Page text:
Croupier is a 1998 British crime drama directed by Mike Hodges. The film is a fine example of the neo-noir style and stars Clive Owen as a suitably cynical hero, or anti-hero, Jack Manfred. Manfred is an aspiring, but as yet unpublished, writer, who takes a job at a second-rate London casino by way of inspiration for his novel ‘I, Croupier’.
The use of internal monologue is particularly effective in this instance, with Manfred narrating his own story as if he was putting pen to paper. In so doing, he also reveals his cold, calculating nature and the disdain he holds for the gamblers he encounters in his professional life. Indeed, Manfred insists, ‘I do not gamble’, but, while that statement may be true as far as casino games are concerned, his personal life is less disciplined.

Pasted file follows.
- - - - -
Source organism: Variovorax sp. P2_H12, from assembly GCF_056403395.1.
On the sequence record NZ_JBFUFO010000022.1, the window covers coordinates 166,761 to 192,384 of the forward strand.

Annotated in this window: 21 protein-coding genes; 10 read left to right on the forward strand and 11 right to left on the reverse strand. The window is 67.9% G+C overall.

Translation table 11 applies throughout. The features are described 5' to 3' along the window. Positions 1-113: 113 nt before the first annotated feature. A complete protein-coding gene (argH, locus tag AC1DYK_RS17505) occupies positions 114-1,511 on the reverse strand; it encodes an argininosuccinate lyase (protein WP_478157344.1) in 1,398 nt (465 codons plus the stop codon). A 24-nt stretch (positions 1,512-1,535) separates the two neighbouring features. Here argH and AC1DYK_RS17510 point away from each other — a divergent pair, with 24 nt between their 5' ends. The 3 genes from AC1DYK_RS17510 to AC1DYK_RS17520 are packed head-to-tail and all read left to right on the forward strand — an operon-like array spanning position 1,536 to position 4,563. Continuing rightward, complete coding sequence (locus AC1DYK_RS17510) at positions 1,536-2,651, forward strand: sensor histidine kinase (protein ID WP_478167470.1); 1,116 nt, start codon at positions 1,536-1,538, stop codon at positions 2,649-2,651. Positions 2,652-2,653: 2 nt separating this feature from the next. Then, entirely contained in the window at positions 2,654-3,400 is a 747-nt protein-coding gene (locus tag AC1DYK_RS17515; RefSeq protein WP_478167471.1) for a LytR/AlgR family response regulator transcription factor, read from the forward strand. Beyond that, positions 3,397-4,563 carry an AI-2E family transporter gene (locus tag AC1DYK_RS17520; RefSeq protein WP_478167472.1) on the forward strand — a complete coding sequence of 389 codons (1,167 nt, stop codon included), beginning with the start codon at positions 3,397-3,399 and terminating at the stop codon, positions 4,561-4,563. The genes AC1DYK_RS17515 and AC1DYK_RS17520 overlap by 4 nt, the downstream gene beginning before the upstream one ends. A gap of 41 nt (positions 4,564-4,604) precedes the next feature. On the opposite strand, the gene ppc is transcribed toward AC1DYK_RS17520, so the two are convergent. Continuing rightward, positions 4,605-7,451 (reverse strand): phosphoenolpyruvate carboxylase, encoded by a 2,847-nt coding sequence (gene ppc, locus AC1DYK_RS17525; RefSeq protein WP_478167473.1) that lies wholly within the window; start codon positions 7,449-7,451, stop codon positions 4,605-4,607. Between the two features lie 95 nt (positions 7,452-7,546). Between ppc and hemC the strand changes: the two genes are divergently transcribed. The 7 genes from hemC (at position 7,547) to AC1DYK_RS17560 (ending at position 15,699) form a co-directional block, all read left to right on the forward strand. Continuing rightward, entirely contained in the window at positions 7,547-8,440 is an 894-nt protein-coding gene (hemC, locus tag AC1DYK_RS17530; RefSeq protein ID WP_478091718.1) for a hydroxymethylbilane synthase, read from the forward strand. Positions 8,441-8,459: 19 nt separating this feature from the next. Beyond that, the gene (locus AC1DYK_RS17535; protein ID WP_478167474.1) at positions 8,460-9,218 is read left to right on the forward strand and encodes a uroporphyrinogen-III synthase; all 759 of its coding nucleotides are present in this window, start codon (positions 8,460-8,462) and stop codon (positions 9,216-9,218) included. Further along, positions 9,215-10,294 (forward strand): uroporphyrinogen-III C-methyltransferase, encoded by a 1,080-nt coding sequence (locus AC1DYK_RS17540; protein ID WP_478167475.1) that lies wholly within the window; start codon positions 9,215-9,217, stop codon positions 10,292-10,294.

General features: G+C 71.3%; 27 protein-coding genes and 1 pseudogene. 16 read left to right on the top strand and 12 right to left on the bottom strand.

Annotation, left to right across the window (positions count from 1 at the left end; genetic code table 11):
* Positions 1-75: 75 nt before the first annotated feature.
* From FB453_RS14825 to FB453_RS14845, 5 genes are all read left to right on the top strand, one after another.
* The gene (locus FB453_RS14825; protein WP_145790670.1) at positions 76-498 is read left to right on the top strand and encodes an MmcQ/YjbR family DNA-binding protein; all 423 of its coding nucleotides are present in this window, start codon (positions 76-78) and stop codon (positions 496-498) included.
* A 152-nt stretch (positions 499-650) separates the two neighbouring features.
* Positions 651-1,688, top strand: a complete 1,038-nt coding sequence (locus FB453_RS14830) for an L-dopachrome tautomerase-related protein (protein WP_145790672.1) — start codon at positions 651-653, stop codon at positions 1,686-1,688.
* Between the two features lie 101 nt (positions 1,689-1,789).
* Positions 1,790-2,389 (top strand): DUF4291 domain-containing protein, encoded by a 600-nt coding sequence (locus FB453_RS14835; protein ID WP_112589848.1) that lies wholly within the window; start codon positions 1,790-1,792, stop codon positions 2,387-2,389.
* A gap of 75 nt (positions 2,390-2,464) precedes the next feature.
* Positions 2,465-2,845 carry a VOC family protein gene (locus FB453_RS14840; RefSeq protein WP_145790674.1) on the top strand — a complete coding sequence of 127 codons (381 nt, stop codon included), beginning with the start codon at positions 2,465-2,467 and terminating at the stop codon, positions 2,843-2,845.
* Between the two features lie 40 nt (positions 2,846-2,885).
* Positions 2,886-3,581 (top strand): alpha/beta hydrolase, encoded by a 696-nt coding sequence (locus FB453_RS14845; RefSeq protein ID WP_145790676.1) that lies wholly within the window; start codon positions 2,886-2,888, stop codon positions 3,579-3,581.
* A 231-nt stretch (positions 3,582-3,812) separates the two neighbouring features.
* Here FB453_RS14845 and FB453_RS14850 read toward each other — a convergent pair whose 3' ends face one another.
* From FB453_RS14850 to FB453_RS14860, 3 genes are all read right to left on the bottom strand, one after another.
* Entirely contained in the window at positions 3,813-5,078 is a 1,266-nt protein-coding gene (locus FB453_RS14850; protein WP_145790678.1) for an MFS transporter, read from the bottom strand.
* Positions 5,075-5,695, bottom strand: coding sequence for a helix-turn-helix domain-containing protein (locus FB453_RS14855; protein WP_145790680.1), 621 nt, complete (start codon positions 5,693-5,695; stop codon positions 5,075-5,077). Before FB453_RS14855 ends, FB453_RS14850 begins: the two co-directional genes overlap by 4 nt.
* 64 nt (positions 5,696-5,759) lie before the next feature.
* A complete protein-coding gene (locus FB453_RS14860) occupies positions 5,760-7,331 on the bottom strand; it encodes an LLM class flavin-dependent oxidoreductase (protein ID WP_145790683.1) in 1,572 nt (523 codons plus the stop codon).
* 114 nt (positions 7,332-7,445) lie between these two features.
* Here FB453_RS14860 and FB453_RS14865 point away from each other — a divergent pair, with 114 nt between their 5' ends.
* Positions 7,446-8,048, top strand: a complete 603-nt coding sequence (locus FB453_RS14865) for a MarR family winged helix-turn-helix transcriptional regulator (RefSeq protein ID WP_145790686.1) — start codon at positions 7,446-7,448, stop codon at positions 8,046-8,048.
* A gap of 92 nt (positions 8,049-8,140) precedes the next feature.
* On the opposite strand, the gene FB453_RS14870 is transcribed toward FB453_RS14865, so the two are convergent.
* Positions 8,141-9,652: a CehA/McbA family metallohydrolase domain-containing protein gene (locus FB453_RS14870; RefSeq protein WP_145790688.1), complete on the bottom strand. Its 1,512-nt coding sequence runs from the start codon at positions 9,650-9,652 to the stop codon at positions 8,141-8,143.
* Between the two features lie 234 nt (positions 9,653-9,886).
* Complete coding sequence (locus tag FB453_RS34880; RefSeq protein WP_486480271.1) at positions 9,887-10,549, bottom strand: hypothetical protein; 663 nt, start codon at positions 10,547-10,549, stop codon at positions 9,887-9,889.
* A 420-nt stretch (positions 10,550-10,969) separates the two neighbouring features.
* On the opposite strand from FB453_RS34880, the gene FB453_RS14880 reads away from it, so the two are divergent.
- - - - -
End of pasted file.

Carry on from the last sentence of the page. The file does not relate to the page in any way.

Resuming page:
Manfred has a girlfriend, Marion Nell (Gina McKee), who takes a dim view of his new ‘career’. He subsequently becomes involved with Bella (Kate Hardie), a dealer, and Jani de Villiers (Alex Kingston), a mysterious, but nonetheless glamorous, gambler who, like him, hails from South Africa. Heavily indebted to her creditors, de Villiers entices Manfred to become the ‘inside man’ in a plan to defraud the casino, with the promise of £10,000 up front and more to follow.
The scheme fails, but Manfred is free from suspicion, at least from everyone bar Marion, who threatens to reveal his involvement if he continues to work at the casino. Manfred returns to writing, finishing his novel after Marion has been killed, apparently knocked down by a car. Published anonymously, ‘I, Croupier’ becomes a best-seller, earning Manfred a fortune. In a final twist, Manfred is contacted by de Villiers, who is back in South Africa, where she is soon to marry his father, Jack Snr..